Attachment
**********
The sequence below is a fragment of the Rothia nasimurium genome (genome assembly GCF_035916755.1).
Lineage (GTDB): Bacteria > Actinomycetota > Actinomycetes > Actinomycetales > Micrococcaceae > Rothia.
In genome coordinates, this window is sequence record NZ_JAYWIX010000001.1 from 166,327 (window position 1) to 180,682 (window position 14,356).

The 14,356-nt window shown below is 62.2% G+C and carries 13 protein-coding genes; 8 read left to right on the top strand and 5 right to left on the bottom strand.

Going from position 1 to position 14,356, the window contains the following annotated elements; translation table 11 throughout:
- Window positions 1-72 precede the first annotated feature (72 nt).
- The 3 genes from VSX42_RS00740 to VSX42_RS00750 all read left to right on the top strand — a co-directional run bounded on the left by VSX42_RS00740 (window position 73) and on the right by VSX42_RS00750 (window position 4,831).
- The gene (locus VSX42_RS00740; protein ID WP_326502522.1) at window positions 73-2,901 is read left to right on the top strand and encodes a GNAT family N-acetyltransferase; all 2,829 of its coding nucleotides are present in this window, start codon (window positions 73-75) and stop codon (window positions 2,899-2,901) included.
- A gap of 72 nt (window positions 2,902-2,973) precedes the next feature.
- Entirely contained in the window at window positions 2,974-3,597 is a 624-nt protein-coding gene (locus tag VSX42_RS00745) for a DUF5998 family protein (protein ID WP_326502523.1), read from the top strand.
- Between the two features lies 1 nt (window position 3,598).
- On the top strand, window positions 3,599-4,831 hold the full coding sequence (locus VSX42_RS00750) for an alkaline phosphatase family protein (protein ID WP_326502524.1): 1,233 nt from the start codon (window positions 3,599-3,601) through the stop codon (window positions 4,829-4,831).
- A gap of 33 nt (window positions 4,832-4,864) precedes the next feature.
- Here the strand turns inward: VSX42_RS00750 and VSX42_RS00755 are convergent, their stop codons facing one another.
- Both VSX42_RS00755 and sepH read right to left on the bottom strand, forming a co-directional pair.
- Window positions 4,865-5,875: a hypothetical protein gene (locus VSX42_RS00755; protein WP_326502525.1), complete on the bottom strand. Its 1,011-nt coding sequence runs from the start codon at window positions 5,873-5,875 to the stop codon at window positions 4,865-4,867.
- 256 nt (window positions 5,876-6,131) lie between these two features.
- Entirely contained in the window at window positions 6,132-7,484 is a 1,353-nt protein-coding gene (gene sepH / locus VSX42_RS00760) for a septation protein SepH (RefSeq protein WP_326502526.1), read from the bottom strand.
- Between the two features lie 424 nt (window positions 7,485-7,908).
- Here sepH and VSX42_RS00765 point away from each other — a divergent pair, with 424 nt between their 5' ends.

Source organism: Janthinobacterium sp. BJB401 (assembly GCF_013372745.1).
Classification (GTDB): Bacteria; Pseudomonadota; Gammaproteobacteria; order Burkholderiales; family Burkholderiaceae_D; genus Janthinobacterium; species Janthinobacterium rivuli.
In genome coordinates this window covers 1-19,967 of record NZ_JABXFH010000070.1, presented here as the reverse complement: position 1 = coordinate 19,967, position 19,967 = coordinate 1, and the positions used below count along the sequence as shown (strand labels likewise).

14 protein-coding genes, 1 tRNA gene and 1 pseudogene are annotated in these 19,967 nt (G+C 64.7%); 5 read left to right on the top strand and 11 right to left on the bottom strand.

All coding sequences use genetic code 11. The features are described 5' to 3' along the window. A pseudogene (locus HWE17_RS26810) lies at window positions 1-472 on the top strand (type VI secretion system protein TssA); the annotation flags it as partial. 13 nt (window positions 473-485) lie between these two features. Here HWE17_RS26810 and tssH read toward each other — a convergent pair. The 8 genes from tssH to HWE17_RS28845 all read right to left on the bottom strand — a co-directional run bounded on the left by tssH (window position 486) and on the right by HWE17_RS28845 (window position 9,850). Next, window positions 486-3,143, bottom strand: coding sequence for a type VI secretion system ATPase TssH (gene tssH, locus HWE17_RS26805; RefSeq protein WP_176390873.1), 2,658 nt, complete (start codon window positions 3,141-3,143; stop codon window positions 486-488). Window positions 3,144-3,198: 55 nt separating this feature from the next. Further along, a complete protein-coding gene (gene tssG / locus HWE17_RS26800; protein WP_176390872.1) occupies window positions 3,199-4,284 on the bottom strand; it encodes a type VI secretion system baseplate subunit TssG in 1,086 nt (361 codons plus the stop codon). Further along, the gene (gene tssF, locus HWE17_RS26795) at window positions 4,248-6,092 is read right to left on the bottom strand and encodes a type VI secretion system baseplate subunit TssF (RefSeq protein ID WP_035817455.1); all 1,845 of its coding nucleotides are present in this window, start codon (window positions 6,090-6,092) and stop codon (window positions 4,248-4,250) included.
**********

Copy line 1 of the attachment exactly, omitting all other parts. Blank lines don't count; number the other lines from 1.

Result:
The sequence below is a fragment of the Rothia nasimurium genome (genome assembly GCF_035916755.1).